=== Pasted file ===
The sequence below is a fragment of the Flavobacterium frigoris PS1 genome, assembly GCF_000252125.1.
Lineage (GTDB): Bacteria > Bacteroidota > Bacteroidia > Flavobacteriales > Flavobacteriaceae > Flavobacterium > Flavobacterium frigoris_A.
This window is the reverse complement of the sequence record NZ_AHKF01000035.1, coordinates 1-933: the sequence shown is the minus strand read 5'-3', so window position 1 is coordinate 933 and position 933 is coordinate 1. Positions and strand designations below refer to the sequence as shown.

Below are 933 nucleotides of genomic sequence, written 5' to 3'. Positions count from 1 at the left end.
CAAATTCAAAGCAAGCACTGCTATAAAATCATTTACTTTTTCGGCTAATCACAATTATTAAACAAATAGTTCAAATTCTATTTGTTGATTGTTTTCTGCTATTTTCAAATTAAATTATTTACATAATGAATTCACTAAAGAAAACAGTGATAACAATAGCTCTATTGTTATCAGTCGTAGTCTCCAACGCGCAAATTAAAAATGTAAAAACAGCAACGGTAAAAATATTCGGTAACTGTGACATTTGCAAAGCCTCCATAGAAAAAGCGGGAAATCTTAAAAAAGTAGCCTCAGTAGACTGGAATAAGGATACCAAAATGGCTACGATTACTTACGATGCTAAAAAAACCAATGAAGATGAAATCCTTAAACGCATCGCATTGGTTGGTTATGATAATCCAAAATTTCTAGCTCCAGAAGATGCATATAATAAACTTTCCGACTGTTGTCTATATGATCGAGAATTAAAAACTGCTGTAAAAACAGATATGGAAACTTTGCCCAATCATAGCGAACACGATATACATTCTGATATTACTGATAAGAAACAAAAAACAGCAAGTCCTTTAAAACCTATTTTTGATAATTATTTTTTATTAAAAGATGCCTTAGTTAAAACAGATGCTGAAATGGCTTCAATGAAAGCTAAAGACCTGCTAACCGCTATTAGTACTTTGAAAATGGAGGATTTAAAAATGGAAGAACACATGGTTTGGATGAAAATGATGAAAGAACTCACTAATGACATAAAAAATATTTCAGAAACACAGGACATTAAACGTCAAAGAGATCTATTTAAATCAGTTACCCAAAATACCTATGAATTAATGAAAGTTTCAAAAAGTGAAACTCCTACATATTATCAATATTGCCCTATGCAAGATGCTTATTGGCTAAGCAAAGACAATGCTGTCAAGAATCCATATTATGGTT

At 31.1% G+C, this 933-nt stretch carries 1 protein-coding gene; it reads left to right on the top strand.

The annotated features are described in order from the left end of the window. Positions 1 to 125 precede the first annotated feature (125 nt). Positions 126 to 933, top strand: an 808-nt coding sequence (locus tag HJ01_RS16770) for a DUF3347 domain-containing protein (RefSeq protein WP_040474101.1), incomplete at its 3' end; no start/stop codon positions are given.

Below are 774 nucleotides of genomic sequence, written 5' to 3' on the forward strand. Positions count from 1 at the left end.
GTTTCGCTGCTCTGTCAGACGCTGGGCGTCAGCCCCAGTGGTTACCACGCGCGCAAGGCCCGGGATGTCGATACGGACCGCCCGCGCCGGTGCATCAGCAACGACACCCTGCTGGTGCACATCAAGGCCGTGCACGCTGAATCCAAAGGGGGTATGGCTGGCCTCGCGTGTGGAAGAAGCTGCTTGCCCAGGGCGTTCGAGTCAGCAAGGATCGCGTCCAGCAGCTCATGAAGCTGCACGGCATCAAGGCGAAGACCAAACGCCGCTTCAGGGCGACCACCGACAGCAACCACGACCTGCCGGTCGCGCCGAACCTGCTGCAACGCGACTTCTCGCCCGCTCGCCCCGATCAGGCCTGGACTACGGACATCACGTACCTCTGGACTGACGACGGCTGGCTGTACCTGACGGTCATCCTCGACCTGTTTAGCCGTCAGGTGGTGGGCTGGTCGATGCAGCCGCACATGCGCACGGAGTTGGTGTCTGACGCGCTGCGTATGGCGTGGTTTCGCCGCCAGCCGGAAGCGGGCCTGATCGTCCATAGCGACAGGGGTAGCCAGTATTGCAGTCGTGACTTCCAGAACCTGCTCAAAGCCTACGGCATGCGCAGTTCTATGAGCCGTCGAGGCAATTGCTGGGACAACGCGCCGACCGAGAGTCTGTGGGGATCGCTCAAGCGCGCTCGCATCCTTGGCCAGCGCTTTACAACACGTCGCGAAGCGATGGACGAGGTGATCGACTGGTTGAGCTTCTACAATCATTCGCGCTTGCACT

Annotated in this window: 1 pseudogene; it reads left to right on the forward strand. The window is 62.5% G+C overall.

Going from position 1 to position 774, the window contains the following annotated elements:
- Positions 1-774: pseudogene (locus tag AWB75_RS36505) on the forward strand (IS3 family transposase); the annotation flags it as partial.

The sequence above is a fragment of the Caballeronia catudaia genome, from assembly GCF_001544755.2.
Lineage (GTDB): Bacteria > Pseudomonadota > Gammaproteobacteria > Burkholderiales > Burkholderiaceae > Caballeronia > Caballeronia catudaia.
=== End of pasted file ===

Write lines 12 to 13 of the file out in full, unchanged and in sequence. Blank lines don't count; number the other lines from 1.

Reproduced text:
- Positions 1-774: pseudogene (locus tag AWB75_RS36505) on the forward strand (IS3 family transposase); the annotation flags it as partial.

The sequence above is a fragment of the Caballeronia catudaia genome, from assembly GCF_001544755.2.